Courtney Lawes: I have had enough injuries - I will not be forced into an 11-month season

Daniel Schofield
The Telegraph
Injuries have forced Courtney Lawes to wait to deliver on his world-class potential - Getty Images Europe
Injuries have forced Courtney Lawes to wait to deliver on his world-class potential - Getty Images Europe

Asked to provide a brief synopsis of his injury history, Northampton and England lock Courtney Lawes takes a deep breath. “It’s a long list: I’ve had a stress fracture [to the shin], five torn medial ligaments which were about six weeks each, shoulders, bad ankles, ankle operations, bits of bone in both ankles removed.”

He missed a few too. There is also a recurring groin problem and a handful of concussions, which come as standard these days. If you want to know why it has taken Lawes the best part of a decade to deliver on the world-class potential first spoken about by Martin Johnson in 2010 then here is your answer.

The 28-year-old was outstanding in this year’s Six Nations, making 70 tackles and 48 carries. His previous highest marks in seven years of playing in the tournament were 38 and 32. There is no great mystery as to why he is peaking this season. “Honestly, it is just being able to stay fit,” Lawes said. “It’s the most rugby I’ve had in probably my entire career. The little nuances you get out of games makes a big difference to repeatedly play and get better every game. 

“I’ve come a long way in a year. It’s great just to be able to get back to some kind of form and stay fit for this amount of time.”

A week’s holiday in Dubai is just the tonic Lawes needed post-Six Nations as he prepares to face Joe Launchbury, his Six Nations second-row partner, in Northampton’s clash against Wasps tomorrow in what could be viewed as a Lions shoot-out.

<span>Joe Launchbury could be Lawes's main rival for a Lions berth</span> <span>Credit: pa </span>
Joe Launchbury could be Lawes's main rival for a Lions berth Credit: pa

Remaining injury-free is a tricky art dependent on a huge degree of luck. Lawes is far more proactive in his preparation and has increased his rehabilitation and gym work. “I was tired of being injured and not getting to the kind of potential I thought I could,” Lawes said. “I needed to make a change, especially if I wanted to stay in the mixer for England.”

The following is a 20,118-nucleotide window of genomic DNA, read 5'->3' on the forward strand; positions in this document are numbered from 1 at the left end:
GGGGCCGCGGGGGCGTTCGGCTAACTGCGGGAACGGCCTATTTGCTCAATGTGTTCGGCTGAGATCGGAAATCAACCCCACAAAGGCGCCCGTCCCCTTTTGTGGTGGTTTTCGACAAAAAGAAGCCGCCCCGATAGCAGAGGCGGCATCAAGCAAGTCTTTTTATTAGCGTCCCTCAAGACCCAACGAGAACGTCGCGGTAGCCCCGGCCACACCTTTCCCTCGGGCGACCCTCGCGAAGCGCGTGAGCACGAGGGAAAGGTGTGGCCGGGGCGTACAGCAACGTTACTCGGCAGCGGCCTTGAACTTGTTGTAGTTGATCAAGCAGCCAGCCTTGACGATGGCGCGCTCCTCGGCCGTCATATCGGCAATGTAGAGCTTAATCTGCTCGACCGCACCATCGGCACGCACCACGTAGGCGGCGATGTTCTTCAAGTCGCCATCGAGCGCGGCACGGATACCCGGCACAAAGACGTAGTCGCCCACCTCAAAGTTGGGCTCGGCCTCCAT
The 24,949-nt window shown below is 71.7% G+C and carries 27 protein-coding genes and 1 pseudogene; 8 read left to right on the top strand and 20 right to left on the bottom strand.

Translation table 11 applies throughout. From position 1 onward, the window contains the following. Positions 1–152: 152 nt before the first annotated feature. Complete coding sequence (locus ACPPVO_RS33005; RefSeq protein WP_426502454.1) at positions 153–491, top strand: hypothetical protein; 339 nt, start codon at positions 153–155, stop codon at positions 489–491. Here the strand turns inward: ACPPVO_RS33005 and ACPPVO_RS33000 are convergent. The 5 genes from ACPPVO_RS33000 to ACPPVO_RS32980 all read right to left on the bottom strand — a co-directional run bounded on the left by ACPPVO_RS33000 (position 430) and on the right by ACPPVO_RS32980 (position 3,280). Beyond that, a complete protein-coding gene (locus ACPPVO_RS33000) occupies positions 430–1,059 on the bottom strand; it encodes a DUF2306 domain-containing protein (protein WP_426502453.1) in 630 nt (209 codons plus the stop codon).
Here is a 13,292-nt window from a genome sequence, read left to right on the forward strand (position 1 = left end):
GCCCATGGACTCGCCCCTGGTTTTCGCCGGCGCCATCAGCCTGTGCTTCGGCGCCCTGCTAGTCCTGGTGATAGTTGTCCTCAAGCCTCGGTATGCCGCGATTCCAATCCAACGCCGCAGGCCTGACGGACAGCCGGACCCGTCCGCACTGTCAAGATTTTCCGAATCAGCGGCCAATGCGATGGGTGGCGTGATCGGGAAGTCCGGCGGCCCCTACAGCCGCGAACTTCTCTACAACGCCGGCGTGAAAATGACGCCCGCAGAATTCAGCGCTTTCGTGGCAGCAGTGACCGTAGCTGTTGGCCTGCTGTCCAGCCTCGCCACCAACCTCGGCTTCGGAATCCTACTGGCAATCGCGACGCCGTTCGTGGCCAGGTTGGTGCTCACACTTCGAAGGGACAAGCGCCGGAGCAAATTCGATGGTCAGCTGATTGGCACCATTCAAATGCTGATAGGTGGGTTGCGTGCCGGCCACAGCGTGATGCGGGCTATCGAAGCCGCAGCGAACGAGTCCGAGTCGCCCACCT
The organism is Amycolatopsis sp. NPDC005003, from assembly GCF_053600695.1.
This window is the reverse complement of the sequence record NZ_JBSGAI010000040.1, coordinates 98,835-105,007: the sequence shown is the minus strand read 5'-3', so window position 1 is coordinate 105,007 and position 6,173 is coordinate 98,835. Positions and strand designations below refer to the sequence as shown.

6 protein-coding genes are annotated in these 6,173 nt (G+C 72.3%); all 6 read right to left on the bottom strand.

It is also why there is so much concern and consternation at the changes to the global calendar which would potentially entail an 11-month season for England internationals starting in the 2019/2020 season. Even with in-built rest periods, any proper form of pre-season would be eliminated and Lawes added his voice to that of fellow England internationals George Ford, Chris Robshaw and Joe Marler in opposing the plans.

<span>Lawes is daunted by a lengthening of the rugby season</span> <span>Credit: rex </span>
Lawes is daunted by a lengthening of the rugby season Credit: rex

“It’s going to be incredibly hard if we’re playing 11 months a year,” Lawes said. “We probably won’t get a pre-season at all. Pre-season is a very important time and you can make a lot of headway. Normally, the better your pre-season, the better season you have. I do think it’s very important to get your body in the right shape it needs to be in.

“I don’t want to say anything, but 11 months of rugby with one month off seems to daunting to me. I don’t know how that would play out. Maybe we could get through that easy. Maybe we couldn’t. It seems like a lot.”

Christian Day, Lawes’ second-row partner at Northampton, has already raised the possibility of strike action. That is a weapon that players’ unions in the NBA and NFL have used effectively before, but has never truly been employed in English sport. “Christian will lead the charge if he feels it needs leading,” Lawes said. “I have got loads of respect for him and fair play to him for stepping up and saying what he really thinks.

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“Nobody wants to be pushed around. Nobody wants to made to do something that’s not good for them. I have not thought about it too much but I am sure that if it is going to be bad for the players then it won’t happen.”

Lawes’ defensive and line-out work have always been excellent. His biggest improvement has been in his carrying as he helped to fill the void left by the absence of the Vunipola brothers. That challenge – set by Eddie Jones, the England head coach, who also constantly nags Lawes to eat more to keep his weight on – was as much mental as it was physical.

“It is more about getting the courage to do it,” Lawes said. “Ball-carrying is not easy, especially when you are not the biggest, strongest guy. It is easier for Billy, a big guy, 140kg and still pretty quick; it is probably pretty easy for him to carry but when you are a lanky, 115kg second row it is maybe as not as easy.”

While happy with his form, which he hopes will put him in the Lions reckoning, he maintains there is still far more to come. “I thought I played well during the Six Nations but nowhere near as well as I could have,” Lawes said. “Give me another six months and I will be hopefully be where I want to be.”

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